The Benefits of Grain-Free Dog Food

Guest Post by Olivia Williams

ID-10049938Dog-lovers everywhere simply want the best for their pooches. And when it comes to providing our four-legged, furry friends optimum nutrition, many of us would rather choose grain-free dog food for a variety of reasons, many of which are tied to the benefits of grain-free dog food. Here are some of them:

  • More nutrients per gram of dog food

 Ancestral dogs always preferred meats over any other type of food. However, today’s dogs aren’t necessarily carnivores; in fact, they are omnivores like you and me.

Sadly, with the commercialization of dog food, companies sometimes minimize production costs. Instead of putting high-quality ingredients in sufficient amounts into dog food, some companies use ‘fillers’ in the form of wheat, corn, and other cereal grains for the simple fact that these are generally ‘cheaper’ than protein like beef or chicken. That is why low-quality dog foods will have a greater proportion of these so-called ‘fillers’ that do not necessarily contain all the right amounts of nutrients needed by your pooch.

But when you give your dog grain-free food, you are almost certain that the ‘fillers’ have been significantly replaced with more nutritious ingredients such as wholesome grains, vegetables, and fruits as well as more protein like chicken, beef, turkey, and others. This simply means you are giving your dog more nutrients for exactly the same amount of dog food.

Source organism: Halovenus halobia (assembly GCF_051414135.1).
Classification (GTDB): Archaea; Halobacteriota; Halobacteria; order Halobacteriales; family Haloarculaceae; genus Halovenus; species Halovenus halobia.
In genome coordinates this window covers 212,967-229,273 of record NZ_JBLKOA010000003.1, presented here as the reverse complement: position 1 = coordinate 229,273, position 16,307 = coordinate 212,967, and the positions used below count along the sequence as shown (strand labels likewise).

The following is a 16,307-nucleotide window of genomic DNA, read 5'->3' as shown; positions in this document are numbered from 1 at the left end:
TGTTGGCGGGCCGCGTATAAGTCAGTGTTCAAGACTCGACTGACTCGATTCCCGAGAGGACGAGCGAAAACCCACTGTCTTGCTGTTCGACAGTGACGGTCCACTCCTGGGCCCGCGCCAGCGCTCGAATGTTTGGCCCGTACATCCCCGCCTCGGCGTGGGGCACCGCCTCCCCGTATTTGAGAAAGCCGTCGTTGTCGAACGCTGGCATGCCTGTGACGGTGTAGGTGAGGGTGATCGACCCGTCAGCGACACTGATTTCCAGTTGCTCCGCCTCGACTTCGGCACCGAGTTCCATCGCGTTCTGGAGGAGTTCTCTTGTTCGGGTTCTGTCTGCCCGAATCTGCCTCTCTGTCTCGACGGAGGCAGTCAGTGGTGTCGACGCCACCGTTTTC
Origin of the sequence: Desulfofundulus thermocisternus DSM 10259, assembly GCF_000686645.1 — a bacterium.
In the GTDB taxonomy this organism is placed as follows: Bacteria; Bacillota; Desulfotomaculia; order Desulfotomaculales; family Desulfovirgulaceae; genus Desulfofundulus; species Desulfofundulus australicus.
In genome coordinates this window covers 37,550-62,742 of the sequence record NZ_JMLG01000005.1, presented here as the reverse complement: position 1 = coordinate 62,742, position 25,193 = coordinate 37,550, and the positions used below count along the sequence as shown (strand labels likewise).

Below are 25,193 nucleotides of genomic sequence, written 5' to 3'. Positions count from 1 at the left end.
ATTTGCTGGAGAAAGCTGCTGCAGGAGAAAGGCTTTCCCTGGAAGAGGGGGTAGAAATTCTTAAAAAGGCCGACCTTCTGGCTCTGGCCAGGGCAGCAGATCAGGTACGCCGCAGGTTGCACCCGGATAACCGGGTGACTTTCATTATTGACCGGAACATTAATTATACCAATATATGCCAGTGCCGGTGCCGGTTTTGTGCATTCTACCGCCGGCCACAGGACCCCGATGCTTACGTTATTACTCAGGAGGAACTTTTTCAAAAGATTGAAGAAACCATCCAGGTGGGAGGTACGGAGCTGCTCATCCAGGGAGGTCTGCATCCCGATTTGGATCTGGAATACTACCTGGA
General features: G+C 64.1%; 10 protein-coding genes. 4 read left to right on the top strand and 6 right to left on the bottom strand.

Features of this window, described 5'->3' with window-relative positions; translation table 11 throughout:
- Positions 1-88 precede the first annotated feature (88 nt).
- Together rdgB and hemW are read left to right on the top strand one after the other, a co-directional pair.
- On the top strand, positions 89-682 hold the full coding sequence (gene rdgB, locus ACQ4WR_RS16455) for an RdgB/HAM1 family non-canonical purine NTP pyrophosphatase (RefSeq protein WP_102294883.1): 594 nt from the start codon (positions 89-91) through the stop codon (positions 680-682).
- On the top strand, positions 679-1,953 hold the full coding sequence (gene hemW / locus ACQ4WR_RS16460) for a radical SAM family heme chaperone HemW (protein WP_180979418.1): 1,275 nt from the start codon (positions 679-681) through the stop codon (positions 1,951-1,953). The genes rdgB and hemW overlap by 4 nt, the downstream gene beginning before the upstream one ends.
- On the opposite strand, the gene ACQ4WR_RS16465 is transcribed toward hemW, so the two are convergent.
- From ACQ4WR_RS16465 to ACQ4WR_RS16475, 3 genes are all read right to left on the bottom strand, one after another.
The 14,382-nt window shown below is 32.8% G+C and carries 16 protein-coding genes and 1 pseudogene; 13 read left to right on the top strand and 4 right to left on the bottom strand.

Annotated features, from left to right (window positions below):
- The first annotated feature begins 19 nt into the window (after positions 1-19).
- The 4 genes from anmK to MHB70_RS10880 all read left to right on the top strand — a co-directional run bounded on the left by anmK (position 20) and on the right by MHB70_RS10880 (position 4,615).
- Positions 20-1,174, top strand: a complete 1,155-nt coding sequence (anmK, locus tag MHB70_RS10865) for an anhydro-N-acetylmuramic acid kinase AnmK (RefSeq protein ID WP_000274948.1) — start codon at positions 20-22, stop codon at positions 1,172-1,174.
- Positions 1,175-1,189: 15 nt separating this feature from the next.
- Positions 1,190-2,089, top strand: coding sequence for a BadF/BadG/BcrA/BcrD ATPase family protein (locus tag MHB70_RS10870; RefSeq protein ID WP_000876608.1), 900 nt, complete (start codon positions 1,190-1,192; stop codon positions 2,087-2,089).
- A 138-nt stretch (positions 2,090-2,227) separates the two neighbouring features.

• Less incidence of food allergies

 Wheat, corn, and soy, as well as other cereal grains, are considered allergenic. Chicken, pork, and beef as well as any other food that has protein in it can also be allergenic. The good news is that the digestive system of a dog is naturally designed to digest proteins from animal sources a lot more efficiently than they do proteins coming from cereal grains. This leads to fewer incidences of food allergies and other forms of allergies in dogs. The reason is simple. Because an allergic reaction is triggered by the exposure of a protein molecule to immune system cells, digesting large proteins into peptides and amino acids eliminates this antigen-recognition capability of immune system cells.

 Since dogs are able to digest animal proteins into amino acids, they experience less stomach upsets and other symptoms of food allergies. On the other hand, since they cannot process cereal grain proteins into amino acids that efficiently, some of the undigested proteins are ‘sensed’ by the immune system of the dog, triggering an allergic response.

  • More energy to support your dog’s lifestyle

 It is important to distinguish the difference between a grain-free and carb-free dog diet. Dogs, like us, rely on carbohydrates for energy. This is especially true if you’re the type of dog-owner who goes on a trek with your pooch on the trails of the Blue Ridge Mountains or even the Great Smoky Mountains. They will need energy for the adventure. While cereal grains are a good source of carbohydrates, these are not the only sources. For instance, sweet potatoes and rice, often found in grain-free food, are excellent sources of carbohydrates for your pooch. They’re generally friendly to the tummy, too. This can help support your dog’s active lifestyle.

  • Healthier skin and coat

 Trekking in the Blue Ridge Mountains means exposing your dogs to the elements, not to mention objects and particles that can irritate its skin and make its coat frizzled. Since a grain-free dog diet has more nutrients that come from healthier grains, fruits, and vegetables, you can feel more confident about promoting healthier coat and skin for your pet. This is the function of antioxidants that are mostly found in many fruits and vegetables. As such, dog foods that are rich with these kinds of nutrients can help improve the condition of your pet’s skin and coat.